Significance of Mysore Dussehra Festival

published on October 16, 2010
V.N. Gopalakrishnan

Over the years Mysore has become synonymous with the Dussehra (Dasara) festival. Of all the places in India celebrating the Dussehra festival, the one at Mysore is the grandest and the most famous. This extravagant festival has become an integral part of the culture and life in Mysore. The festival has been celebrated with great pomp and show since centuries. The Mysore Dussehra festival is significant this year because it the 400th festival which was first started by Raja Wodeyar I in 1610.

Mysore Dussehra is as much a legacy of the Mysore Wodeyar dynasty as it is of the Vijayanagara empire of Krishnadevaraya. It was Krishnadevaraya who had the Mahanavami Dhibba constructed in Hampi, the capital of Vijayanagar. After the defeat of the Vijayanagara army at the Battle of Talikota in 1565, the imperial capital was deserted and many of the vassal states became more or less independent. The Wodeyars of Mysore were important feudatories. The Viceroy of Vijayanagara, however, continued to make his presence felt from Srirangapatanam, close to Mysore. In 1610, Raja Wodeyar defeated Viceroy Tirumalaraya in the Battle of Kesare. He started the tradition of Mysore Dussehra in the same year. The cultural legacy of Vijayanagara was thus transferred to Mysore, though not all the territories under the erstwhile empire came to it. Raja Wodeyar modelled the festival on the pattern of Vijayanagara Mahanavami celebrations. The rules he set for the royal family still continue to be followed four centuries later.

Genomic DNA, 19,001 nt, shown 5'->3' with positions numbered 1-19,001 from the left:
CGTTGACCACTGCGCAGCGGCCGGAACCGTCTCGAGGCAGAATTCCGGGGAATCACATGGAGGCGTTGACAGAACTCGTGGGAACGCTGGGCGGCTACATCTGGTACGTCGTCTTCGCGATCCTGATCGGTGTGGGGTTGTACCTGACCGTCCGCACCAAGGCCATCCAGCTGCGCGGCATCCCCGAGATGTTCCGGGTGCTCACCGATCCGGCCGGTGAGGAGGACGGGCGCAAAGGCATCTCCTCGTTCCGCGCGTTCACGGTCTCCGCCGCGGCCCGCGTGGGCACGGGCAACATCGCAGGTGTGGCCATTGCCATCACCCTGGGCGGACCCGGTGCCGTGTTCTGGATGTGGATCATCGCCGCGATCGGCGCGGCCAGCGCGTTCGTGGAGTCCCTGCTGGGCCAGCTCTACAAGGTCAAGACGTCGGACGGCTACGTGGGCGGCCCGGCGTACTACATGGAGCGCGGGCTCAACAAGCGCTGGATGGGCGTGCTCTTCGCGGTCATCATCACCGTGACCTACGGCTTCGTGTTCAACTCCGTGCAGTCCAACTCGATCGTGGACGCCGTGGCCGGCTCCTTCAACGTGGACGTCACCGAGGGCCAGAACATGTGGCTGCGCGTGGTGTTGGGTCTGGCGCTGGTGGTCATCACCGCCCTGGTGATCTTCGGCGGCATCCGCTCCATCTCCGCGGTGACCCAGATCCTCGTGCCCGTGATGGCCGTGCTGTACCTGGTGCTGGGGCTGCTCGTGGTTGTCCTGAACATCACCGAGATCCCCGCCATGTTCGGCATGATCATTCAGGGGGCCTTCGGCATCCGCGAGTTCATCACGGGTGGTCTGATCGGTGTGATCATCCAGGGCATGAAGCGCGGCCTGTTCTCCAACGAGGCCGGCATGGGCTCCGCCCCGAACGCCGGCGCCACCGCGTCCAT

The Karnataka government has accorded the status of Nada Habba (festival of the country) to Mysore Dussehra. As part of the celebrations, renowned musicians of Karnataka and from other states perform in front of the Palace. To celebrate the festival, the Mysore Palace is illuminated on all the ten days with more than 96,000 lights and is open to the public where the royal throne is displayed. The royal throne on which the king used to sit is made of gold and is said to have been used by Dharmaputra, the illustrious Pandava king. It was rediscovered by the great sage Vidyaranya during the founding of the Vijayanagar Empire and was subsequently presented to the Mysore kings. There is also a legend that the very throne is the Vikramaditya throne!

The architectural style of the Mysore Palace is commonly described as Indo-Saracenic and blends together Hindu, Muslim, Rajput and Gothic styles of architecture. It is a three-storied stone structure, with marble domes and a 145 ft. five-storied tower. The three storied stone building of fine gray granite with deep pink marble domes was designed by a British architect, Henry Irwin. The facade has seven expansive arches and two smaller ones flanking the central arch, which is supported by tall pillars. Above the central arch is an impressive sculpture of Gajalakshmi, the goddess of wealth and prosperity with her elephants. The palace is surrounded by a large garden.